Biblical Christianity was revived in the 16th century Protestant Reformation. However, it didn't take long after the Reformation for some of the same theological issues that Augustine faced to resurface, e.g. the sovereign grace of God versus the free will of man. This is not surprising since variations of free will Semi-Pelagianism had become the accepted position of both the Eastern and Roman churches.
At the Synod of Dort, 1618–1619, the Reformed churches of the day officially condemned what was perceived as the revived Semi-Pelagianism of the Dutch Remonstrants in favor of a strict Calvinistic position as expressed in the Belgic and Helvetic Confessions. Although officially rejected, this view continued to exist and grow in the Protestant churches under the name of Arminianism from Jacob Arminius, 1560–1609, whose teaching formed the basis of the Remonstrants' position.
Arminianism sees itself as a fundamental improvement over the Pelagian and Semi-Pelagian views in that it is supernaturalistic, attributing the primary work of salvation to God at all points. However, it maintains that by virtue of God's universal prevenient grace all men have a free will and the ability to savingly respond to God. It also maintains that predestination is based on God's divine foreknowledge, where foreknowledge is erroneously equated with foresight.
Arminianism is "universalistic" since in its view God does no more for any man than He does for all. This reduces to the point where the deciding factor in salvation is in man himself, which thus approaches Semi-Pelagianism where man saves himself with God's help. Reformed theologians therefore see a rather gray line that distinguishes Arminianism from Semi-Pelagianism.
Amyraldism developed historically following the Synod of Dort as a compromise between Calvinism and the early Arminianism by giving up what was perceived as some of the harshness of Calvinism. The Amyraldian view, named after French Theologian Moses Amyraut, 1569-1664, is associated with Calvinism because it retains a particularistic element by acknowledging God's distinguishing grace in the election of individuals.
The logic the of Amyraldians, however, places divine election after the decree to provide an atonement. This makes the atonement universal in nature and the application of the atonement particular in nature through divine election. This view is sometimes referred to as Four-Point Calvinism since it gives up the Calvinist doctrine of limited atonement in favor of a universal atonement. It is also known, perhaps more descriptively, as Hypothetical Redemptionism. Although Amyraldianism may be a recognizable form of Calvinism because it retains the principle of particularism in election, it is not necessarily a good form of Calvinism. According to B. B. Warfield, "it is a logically inconsistent and therefore unstable form of Calvinism. For another more important reason, it turns away from a substitutionary atonement, which is as precious to the Calvinist as his particularism," (Plan, p. 98).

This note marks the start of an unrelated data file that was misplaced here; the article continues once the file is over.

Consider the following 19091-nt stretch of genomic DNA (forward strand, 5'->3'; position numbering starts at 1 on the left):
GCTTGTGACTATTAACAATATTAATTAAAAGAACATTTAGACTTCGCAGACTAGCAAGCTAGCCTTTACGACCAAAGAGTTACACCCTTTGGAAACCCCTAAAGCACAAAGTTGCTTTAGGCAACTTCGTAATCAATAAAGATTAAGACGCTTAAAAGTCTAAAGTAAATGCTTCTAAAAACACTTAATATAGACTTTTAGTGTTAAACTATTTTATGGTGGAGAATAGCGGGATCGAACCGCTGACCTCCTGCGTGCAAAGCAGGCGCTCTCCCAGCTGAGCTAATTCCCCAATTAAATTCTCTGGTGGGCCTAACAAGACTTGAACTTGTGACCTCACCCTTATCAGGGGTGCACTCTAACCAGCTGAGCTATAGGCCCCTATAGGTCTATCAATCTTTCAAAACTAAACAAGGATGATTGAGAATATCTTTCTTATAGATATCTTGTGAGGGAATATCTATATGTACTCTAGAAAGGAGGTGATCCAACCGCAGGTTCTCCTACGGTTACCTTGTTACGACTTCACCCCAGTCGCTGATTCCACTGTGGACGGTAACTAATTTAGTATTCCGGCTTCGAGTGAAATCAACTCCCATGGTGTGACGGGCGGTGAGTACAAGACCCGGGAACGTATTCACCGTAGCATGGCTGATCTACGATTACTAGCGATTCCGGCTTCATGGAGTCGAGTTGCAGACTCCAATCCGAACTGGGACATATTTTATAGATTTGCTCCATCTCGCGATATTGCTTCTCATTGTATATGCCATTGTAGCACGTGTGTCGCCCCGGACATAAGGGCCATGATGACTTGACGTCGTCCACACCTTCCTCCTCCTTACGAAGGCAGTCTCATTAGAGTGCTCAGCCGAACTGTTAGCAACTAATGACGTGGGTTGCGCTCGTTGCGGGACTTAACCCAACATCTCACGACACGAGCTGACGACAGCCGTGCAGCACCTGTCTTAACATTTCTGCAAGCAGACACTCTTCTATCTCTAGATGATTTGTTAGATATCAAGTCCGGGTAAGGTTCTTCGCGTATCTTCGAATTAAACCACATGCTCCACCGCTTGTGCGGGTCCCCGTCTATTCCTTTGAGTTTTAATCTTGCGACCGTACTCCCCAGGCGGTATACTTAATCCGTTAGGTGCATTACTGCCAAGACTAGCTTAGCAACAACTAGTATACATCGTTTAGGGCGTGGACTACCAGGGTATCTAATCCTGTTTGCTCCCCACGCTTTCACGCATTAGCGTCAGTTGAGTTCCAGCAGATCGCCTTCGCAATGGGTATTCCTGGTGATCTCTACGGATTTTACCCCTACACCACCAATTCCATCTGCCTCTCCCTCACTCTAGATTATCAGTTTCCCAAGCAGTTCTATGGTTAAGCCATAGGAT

This view maintains that Christ died for all men alike, making all men savable, with actual salvation conditioned on individual faith. Then God, seeing that no one would respond because of their depravity, chose (or elected) some to receive the grace to believe. Some see this as inconsistent, for how is it possible to contend that God gave His Son to die for all men alike and equally, and at the same time to declare that when He gave His Son to die, He already fully intended that His death should not avail for all men equally, but only for some which He would select.
Looking now at the chart, the primary characteristic of the Amyraldian scheme is the placement of election after the atonement. However, opponents contend that Scripture indicates Christ came in order to execute the purpose of election. He came to die for and give eternal life to as many as the Father had given Him. See John 10:15 and 17:2, 9. If this point is true, then the decree to elect some of mankind should necessarily precede the decree to provide an atonement. The Amyraldian scheme assumes the reverse to be true.
This term comes from the Latin. Infra means 'subsequent to' or 'below' and lapsus means 'fall'. This pertains to the placement of divine election in the order of decrees with respect to the Fall of man. In the case of Infralapsarianism, election is logically after the Fall.
Infralapsarianism recognizes that election has to do specifically with salvation. It maintains that the principle of particularism, in the sense of distinguishing grace, belongs to the sphere of God's plan of redemption. Therefore, Infralapsarians place election at the head of those decrees that look to salvation and subsequent to the decrees of creation and the Fall. In the order of thought, election falls subsequent to the decrees of creation and the Fall because these refer to all men alike, since all men are certainly created and all men have certainly fallen. Likewise, election falls prior to the decrees of redemption and its application because it is just as certain that all men are not redeemed and all men are not saved.